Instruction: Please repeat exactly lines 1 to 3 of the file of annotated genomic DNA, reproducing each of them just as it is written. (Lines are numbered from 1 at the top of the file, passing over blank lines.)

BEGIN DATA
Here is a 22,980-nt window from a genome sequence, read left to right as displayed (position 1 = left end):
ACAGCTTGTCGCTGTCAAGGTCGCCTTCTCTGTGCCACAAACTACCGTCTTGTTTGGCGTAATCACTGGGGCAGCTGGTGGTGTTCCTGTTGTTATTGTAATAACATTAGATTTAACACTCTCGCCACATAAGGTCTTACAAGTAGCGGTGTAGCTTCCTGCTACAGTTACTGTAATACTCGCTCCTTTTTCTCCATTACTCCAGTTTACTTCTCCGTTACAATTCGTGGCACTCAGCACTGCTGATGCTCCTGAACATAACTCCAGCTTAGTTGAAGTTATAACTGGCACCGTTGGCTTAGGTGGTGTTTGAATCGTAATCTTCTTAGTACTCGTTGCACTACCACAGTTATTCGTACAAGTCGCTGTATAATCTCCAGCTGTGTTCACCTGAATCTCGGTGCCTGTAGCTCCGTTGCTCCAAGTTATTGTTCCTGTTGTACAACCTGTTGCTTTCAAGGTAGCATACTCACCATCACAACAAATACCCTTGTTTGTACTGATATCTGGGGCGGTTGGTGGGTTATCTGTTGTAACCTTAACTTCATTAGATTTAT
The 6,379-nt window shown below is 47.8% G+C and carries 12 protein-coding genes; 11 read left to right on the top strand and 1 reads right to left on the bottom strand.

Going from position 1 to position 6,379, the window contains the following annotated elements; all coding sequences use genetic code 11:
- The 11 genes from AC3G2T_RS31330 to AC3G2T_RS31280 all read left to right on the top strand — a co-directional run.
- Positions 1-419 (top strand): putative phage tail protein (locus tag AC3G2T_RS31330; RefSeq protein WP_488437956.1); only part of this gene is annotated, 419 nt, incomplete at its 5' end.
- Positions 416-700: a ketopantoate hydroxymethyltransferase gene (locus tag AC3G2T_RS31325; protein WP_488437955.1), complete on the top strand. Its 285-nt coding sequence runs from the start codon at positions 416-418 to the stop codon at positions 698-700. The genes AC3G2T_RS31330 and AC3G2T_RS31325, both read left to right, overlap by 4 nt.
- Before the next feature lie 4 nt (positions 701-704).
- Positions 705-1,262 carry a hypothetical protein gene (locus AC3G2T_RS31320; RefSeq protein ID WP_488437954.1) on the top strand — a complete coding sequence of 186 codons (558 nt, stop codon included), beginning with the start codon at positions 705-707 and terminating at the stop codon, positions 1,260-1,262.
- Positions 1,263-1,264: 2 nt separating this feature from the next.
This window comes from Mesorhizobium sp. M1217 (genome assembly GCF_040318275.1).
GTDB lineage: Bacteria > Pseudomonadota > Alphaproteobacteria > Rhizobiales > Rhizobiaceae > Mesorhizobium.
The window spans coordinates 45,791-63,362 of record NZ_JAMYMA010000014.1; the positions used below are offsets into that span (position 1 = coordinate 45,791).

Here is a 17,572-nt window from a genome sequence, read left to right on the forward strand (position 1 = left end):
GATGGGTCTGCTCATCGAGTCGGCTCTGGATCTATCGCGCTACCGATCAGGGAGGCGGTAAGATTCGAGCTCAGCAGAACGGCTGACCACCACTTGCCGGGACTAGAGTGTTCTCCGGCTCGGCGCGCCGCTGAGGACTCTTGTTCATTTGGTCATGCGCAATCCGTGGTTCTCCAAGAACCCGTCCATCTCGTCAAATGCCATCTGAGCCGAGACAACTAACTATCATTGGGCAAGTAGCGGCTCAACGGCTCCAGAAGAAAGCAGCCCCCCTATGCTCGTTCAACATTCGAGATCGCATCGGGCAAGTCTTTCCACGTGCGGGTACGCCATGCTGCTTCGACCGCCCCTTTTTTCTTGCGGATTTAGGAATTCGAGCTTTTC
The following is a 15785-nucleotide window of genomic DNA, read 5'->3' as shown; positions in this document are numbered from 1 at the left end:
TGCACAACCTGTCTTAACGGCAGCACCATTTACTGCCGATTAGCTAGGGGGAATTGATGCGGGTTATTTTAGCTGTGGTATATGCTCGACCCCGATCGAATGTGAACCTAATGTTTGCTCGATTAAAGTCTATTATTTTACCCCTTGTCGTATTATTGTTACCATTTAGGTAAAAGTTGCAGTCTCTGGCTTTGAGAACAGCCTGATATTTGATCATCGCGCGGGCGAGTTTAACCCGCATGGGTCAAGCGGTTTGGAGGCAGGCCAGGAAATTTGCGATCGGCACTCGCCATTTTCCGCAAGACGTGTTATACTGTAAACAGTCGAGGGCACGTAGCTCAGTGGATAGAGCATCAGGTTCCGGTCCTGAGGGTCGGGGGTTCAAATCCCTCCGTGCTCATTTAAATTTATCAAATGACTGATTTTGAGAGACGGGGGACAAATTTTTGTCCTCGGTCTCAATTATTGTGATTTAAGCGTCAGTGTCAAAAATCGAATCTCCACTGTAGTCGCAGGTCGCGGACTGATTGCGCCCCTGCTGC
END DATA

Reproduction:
Here is a 22,980-nt window from a genome sequence, read left to right as displayed (position 1 = left end):
ACAGCTTGTCGCTGTCAAGGTCGCCTTCTCTGTGCCACAAACTACCGTCTTGTTTGGCGTAATCACTGGGGCAGCTGGTGGTGTTCCTGTTGTTATTGTAATAACATTAGATTTAACACTCTCGCCACATAAGGTCTTACAAGTAGCGGTGTAGCTTCCTGCTACAGTTACTGTAATACTCGCTCCTTTTTCTCCATTACTCCAGTTTACTTCTCCGTTACAATTCGTGGCACTCAGCACTGCTGATGCTCCTGAACATAACTCCAGCTTAGTTGAAGTTATAACTGGCACCGTTGGCTTAGGTGGTGTTTGAATCGTAATCTTCTTAGTACTCGTTGCACTACCACAGTTATTCGTACAAGTCGCTGTATAATCTCCAGCTGTGTTCACCTGAATCTCGGTGCCTGTAGCTCCGTTGCTCCAAGTTATTGTTCCTGTTGTACAACCTGTTGCTTTCAAGGTAGCATACTCACCATCACAACAAATACCCTTGTTTGTACTGATATCTGGGGCGGTTGGTGGGTTATCTGTTGTAACCTTAACTTCATTAGATTTAT
The 6,379-nt window shown below is 47.8% G+C and carries 12 protein-coding genes; 11 read left to right on the top strand and 1 reads right to left on the bottom strand.